Rebecca Mary - Part 13

Part 13

No item on her programme was omitted.

From her rocker on the porch Aunt Olivia watched proceedings with quiet patience. It was a good vantage point--she could see nearly all of the celebration. The tree Rebecca Mary climbed was on the edge of the old orchard next to Aunt Olivia, and there was a providential little rift through the shrubbery and vines that intervened. This part of the programme she could see almost too clearly, for it must be confessed that this part startled Aunt Olivia out of her calm. It--it was so unexpected. She stopped rocking and leaned forward in her chair to peer more sharply. What was the child--"She's climbing a tree!" breathed Aunt Olivia in undisguised astonishment. Even as she breathed it, there came to her faintly the snapping of twigs and flutter of leaves. Then all was quite still, but she could discern with her pair of trusty Plummer eyes two long legs gently dangling.

If Aunt Olivia had known, Rebecca Mary, too, was startled. It--it was so strange an experience. She was not in the least afraid--it was a mental start rather than a physical one. When she had reached the limb set down in her programme she sat on it in a little daze of bewildered delight.

She liked it!

"Why, why, it's nice!" Rebecca Mary breathed. Her turn had come for undisguised astonishment. The leaves all about her nodded to her and stroked her cheeks and hair and hands. They whispered things into her ears. They were such friendly little leaves!

Nothing looked quite the same up there. It was a little as if she were in a new world, and she felt odd thrills of pride, as probably people who had discovered countries and rivers and north poles felt. Through a rift in the leaves she could see with her good Plummer eyes a swaying spot of brown and white that was Aunt Olivia rocking. Suddenly Rebecca Mary experienced a pang of remorse that she had wasted so many opportunities like this--that this was her only one. She wished she had put 2 hrs. instead of 1 hr. over against "Tree climbing," but it was too late now. She had borrowed Aunt Olivia's open-faced gold watch to serve as timekeeper, and promptly at the expiration of the 1 hr. she slid down through the crackling twigs and friendly leaves to the old world below.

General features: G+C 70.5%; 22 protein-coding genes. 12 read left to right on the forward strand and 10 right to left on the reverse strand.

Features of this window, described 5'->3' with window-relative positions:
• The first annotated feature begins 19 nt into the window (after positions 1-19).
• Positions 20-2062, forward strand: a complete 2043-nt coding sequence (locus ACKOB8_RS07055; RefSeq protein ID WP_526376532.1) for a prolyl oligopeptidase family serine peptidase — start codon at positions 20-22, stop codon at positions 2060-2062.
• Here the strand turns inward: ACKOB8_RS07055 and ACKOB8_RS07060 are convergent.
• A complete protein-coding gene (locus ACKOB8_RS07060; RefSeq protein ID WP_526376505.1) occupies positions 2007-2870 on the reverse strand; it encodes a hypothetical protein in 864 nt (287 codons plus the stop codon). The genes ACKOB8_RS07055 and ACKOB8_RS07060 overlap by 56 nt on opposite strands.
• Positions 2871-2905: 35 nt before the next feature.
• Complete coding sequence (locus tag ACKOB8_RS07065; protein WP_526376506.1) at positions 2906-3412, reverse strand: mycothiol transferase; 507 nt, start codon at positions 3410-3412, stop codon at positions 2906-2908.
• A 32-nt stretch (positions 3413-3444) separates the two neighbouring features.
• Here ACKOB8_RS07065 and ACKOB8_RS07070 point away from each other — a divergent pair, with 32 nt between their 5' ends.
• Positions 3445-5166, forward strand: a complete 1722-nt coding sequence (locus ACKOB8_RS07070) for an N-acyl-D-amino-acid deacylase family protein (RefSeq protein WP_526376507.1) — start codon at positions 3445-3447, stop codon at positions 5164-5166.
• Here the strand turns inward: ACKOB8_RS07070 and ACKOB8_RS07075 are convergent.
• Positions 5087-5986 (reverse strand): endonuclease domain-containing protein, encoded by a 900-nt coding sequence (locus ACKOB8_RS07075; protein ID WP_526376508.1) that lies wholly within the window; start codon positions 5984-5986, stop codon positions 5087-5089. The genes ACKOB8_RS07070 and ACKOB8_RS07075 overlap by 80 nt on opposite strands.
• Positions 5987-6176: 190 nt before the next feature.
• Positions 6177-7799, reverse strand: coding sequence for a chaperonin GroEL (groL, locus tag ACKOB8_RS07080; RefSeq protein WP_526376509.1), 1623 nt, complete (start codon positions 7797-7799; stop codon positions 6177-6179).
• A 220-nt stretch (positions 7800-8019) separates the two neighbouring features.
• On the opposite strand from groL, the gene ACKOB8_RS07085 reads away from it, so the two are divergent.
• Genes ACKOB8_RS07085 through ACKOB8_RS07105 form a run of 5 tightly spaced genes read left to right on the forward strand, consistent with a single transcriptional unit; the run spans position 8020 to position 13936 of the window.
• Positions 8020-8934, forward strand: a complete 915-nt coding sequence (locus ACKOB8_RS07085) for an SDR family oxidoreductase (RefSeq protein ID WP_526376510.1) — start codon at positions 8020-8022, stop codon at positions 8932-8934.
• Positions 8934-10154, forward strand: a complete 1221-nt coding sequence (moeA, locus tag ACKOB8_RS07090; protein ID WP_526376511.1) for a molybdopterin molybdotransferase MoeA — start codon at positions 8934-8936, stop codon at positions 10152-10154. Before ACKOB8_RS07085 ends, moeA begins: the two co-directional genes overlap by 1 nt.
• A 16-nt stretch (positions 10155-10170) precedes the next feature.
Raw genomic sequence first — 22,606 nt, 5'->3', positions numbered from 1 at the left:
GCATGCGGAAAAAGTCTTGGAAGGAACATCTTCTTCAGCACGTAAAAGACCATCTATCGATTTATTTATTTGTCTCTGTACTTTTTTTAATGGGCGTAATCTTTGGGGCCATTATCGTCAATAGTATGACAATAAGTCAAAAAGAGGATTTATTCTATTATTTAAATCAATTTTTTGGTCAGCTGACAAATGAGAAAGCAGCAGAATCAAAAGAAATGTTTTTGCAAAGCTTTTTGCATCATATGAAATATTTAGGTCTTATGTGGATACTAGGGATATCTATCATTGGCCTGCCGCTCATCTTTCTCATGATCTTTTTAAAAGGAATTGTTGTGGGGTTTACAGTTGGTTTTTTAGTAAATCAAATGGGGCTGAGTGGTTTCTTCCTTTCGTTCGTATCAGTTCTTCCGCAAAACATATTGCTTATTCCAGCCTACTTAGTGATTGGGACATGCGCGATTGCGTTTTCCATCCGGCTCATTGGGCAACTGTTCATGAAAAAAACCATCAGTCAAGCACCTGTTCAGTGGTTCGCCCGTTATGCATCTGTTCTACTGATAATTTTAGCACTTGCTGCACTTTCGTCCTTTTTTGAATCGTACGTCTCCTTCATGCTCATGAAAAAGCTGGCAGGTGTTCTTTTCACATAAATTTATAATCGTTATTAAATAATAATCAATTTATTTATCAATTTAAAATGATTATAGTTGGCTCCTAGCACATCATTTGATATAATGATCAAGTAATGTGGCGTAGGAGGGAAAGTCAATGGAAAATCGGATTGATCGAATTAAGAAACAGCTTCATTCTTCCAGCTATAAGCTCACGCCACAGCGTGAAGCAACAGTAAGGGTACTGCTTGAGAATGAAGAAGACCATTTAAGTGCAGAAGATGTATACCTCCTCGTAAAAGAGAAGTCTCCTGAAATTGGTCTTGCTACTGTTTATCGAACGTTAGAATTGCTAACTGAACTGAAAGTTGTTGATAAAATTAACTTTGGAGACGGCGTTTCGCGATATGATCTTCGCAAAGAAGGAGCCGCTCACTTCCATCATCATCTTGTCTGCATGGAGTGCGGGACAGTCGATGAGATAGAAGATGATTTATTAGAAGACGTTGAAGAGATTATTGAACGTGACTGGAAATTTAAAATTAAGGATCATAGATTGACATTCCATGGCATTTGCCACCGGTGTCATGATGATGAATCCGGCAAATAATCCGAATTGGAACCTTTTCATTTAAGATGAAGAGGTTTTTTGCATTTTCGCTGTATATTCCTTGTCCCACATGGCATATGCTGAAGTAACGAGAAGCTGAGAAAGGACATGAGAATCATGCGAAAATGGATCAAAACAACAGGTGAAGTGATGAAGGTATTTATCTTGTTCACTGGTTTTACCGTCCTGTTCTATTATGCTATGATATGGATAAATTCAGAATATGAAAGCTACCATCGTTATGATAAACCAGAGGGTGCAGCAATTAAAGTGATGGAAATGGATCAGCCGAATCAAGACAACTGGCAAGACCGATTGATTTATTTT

She did not allow herself to look back, but she could not help the sigh.

It was going to be harder to grow up than she had thought it would be.

The mud pies she made with conscientious care as Rhoda, the minister's little girl, had said she used to make them. She made rows and rows of them and set them in the sun to bake. There were raisin stones in them all and crimped edges around them. It did not take nearly all the 1 hr.

and 1/2, so she made another and still another batch. When the time was up she did not sigh, but she had had rather a good time. How many mud pies she HADN'T made in all those years that were to end today!

Olivicia and the little white cat went to the tea party. Rebecca Mary thought of inviting Aunt Olivia--she got as far as the porch steps, but no farther. She caught a glimpse of her own legs and shrank back sensitively. They seemed to have grown since she measured them against the woodshed wall. Rebecca Mary felt the contrast between her legs and the tea party. Aunt Olivia never knew how near she had come to being invited to take part in the celebration, at Article III. on the programme.

Rhoda had had tea parties unnumbered, like the sands of the sea. She had described them fluently, so Rebecca Mary was not as one in the dark. She knew how to cut the bread and the cake into tiny dice, and the cookies into tiny rounds. She knew how to make the cambric tea and to arrange the jelly and flowers. But Rhoda had forgotten to tell her how to make a rose pie--how to select two large rose leaves for upper and under crust, and to fill in the pie between them with pink and white rose petals and sugar in alternate layers. Press until "done." Why had Rhoda forgotten?

It seemed a pity that there was no rose pie at Rebecca Mary's tea party--and no time left to make one.

"Will you take sugar in your tea, Olivicia?" Rebecca Mary asked, shyly.

She sat on the ground with her legs drawn under her out of sight, but there were little warm spots in her cheeks. She had not expected to be--ashamed. If there had been a knothole anywhere, she thought to herself, the Thought of Growing Up would have come out of it and confronted her and reminded her of her legs.

"Will you help yourself to the bread? Won't you have another cookie?"

She left nothing out, and gradually the strangeness wore away. It got gradually to be a good time. "How many tea parties," thought Rebecca Mary, "there might have been!"

Rebecca Mary was skipping, when the minister's wife came to call on Aunt Olivia. It was the minister's wife who discovered it. Aunt Olivia caught the indrawing of her breath and saw her face. Then Aunt Olivia discovered it, and a delicate color overspread her thin cheeks and rose to her temples. Now what was the child--

"Rhoda is a great skipper," the minister's wife said, hurriedly. But it was the wrong thing--she knew it was the wrong thing.

"Rebecca Mary is having a--celebration," hurried Aunt Olivia; but she wished she had not, for it seemed like trying to excuse Rebecca Mary.

She, too, had said the wrong thing.

"How pleasant it is out here!" tried again the minister's wife.